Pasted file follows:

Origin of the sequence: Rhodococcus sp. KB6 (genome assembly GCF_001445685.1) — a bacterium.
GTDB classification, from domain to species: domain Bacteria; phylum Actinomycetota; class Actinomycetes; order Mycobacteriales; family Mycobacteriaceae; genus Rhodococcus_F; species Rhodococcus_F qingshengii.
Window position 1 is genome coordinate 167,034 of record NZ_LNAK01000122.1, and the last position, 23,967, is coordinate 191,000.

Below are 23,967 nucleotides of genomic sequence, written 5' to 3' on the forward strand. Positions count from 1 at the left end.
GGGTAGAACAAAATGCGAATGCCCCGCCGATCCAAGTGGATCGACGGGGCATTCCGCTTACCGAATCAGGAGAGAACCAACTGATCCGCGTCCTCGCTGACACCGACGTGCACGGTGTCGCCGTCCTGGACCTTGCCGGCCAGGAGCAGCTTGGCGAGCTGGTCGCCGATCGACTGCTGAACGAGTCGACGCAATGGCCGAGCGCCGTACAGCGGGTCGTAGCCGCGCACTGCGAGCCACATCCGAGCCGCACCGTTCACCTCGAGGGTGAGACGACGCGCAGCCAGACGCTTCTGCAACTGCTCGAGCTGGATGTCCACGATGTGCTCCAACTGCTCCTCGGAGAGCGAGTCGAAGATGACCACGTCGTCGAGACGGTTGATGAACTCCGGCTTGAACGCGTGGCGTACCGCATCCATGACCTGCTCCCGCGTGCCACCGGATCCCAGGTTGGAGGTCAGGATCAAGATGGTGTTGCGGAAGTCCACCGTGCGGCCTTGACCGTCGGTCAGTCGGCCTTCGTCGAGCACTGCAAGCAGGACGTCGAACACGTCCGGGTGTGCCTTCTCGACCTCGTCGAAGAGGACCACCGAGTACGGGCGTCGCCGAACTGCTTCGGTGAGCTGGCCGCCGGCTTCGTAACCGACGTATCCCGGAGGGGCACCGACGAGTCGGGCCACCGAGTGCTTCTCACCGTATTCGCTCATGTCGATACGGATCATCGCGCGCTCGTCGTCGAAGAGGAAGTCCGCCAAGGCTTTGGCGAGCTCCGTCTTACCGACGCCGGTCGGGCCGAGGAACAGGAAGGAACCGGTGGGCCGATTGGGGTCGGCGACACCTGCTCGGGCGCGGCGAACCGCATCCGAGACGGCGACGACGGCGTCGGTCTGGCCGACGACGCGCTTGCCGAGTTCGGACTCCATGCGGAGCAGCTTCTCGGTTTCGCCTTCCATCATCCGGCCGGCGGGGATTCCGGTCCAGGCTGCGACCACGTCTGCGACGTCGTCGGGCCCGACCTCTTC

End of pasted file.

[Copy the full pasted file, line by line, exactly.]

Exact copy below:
Origin of the sequence: Rhodococcus sp. KB6 (genome assembly GCF_001445685.1) — a bacterium.
GTDB classification, from domain to species: domain Bacteria; phylum Actinomycetota; class Actinomycetes; order Mycobacteriales; family Mycobacteriaceae; genus Rhodococcus_F; species Rhodococcus_F qingshengii.
Window position 1 is genome coordinate 167,034 of record NZ_LNAK01000122.1, and the last position, 23,967, is coordinate 191,000.

Below are 23,967 nucleotides of genomic sequence, written 5' to 3' on the forward strand. Positions count from 1 at the left end.
GGGTAGAACAAAATGCGAATGCCCCGCCGATCCAAGTGGATCGACGGGGCATTCCGCTTACCGAATCAGGAGAGAACCAACTGATCCGCGTCCTCGCTGACACCGACGTGCACGGTGTCGCCGTCCTGGACCTTGCCGGCCAGGAGCAGCTTGGCGAGCTGGTCGCCGATCGACTGCTGAACGAGTCGACGCAATGGCCGAGCGCCGTACAGCGGGTCGTAGCCGCGCACTGCGAGCCACATCCGAGCCGCACCGTTCACCTCGAGGGTGAGACGACGCGCAGCCAGACGCTTCTGCAACTGCTCGAGCTGGATGTCCACGATGTGCTCCAACTGCTCCTCGGAGAGCGAGTCGAAGATGACCACGTCGTCGAGACGGTTGATGAACTCCGGCTTGAACGCGTGGCGTACCGCATCCATGACCTGCTCCCGCGTGCCACCGGATCCCAGGTTGGAGGTCAGGATCAAGATGGTGTTGCGGAAGTCCACCGTGCGGCCTTGACCGTCGGTCAGTCGGCCTTCGTCGAGCACTGCAAGCAGGACGTCGAACACGTCCGGGTGTGCCTTCTCGACCTCGTCGAAGAGGACCACCGAGTACGGGCGTCGCCGAACTGCTTCGGTGAGCTGGCCGCCGGCTTCGTAACCGACGTATCCCGGAGGGGCACCGACGAGTCGGGCCACCGAGTGCTTCTCACCGTATTCGCTCATGTCGATACGGATCATCGCGCGCTCGTCGTCGAAGAGGAAGTCCGCCAAGGCTTTGGCGAGCTCCGTCTTACCGACGCCGGTCGGGCCGAGGAACAGGAAGGAACCGGTGGGCCGATTGGGGTCGGCGACACCTGCTCGGGCGCGGCGAACCGCATCCGAGACGGCGACGACGGCGTCGGTCTGGCCGACGACGCGCTTGCCGAGTTCGGACTCCATGCGGAGCAGCTTCTCGGTTTCGCCTTCCATCATCCGGCCGGCGGGGATTCCGGTCCAGGCTGCGACCACGTCTGCGACGTCGTCGGGCCCGACCTCTTC